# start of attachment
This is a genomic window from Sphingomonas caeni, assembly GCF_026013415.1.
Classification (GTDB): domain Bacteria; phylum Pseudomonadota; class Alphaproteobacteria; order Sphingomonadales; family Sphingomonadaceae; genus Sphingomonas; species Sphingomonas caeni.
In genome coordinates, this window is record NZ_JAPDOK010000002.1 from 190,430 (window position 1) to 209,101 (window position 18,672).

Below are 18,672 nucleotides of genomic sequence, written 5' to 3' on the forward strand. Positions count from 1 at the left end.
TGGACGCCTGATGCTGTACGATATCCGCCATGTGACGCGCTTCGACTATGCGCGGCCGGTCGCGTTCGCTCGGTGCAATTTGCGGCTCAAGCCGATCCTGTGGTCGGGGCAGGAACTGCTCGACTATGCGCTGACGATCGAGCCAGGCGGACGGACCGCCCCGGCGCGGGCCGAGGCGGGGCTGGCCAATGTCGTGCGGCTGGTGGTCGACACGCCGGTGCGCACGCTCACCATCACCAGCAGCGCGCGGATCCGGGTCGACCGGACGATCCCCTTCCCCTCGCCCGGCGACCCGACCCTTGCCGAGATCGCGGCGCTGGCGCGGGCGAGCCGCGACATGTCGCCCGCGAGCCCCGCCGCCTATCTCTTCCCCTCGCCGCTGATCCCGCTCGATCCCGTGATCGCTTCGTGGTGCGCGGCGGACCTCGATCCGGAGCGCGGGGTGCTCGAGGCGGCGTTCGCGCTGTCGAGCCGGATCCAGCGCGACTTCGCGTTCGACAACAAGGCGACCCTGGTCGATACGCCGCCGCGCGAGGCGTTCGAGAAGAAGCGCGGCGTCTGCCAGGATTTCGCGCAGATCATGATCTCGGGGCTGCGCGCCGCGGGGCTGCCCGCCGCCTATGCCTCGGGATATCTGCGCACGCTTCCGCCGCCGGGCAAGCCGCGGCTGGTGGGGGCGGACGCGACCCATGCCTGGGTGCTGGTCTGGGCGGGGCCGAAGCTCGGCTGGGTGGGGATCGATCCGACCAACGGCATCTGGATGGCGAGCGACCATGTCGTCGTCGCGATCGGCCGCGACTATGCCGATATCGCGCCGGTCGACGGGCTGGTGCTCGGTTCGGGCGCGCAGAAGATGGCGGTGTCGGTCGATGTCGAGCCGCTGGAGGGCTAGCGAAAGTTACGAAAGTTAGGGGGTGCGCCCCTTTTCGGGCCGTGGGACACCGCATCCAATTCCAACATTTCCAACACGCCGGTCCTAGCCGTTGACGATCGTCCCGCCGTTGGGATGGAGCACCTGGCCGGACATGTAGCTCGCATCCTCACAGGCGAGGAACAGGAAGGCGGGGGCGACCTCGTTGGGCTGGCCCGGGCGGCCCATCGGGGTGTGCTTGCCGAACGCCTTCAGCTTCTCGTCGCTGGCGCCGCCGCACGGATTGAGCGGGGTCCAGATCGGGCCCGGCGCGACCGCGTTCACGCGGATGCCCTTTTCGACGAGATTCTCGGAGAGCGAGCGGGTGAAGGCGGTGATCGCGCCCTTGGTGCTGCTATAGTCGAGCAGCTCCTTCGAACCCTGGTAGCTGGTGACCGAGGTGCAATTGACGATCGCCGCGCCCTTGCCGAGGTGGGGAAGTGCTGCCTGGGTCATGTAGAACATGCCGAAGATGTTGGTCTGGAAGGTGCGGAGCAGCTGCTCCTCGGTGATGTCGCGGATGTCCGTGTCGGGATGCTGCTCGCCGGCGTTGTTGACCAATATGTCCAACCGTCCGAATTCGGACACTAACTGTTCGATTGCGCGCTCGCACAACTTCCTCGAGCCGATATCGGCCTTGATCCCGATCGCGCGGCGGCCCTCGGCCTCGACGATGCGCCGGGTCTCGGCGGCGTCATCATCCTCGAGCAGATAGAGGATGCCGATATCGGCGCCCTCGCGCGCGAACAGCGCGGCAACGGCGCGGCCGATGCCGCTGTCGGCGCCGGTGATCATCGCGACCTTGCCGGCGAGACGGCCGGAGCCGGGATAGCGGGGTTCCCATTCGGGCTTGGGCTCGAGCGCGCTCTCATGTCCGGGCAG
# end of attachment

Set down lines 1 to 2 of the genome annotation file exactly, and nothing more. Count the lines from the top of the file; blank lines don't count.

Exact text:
This is a genomic window from Sphingomonas caeni, assembly GCF_026013415.1.
Classification (GTDB): domain Bacteria; phylum Pseudomonadota; class Alphaproteobacteria; order Sphingomonadales; family Sphingomonadaceae; genus Sphingomonas; species Sphingomonas caeni.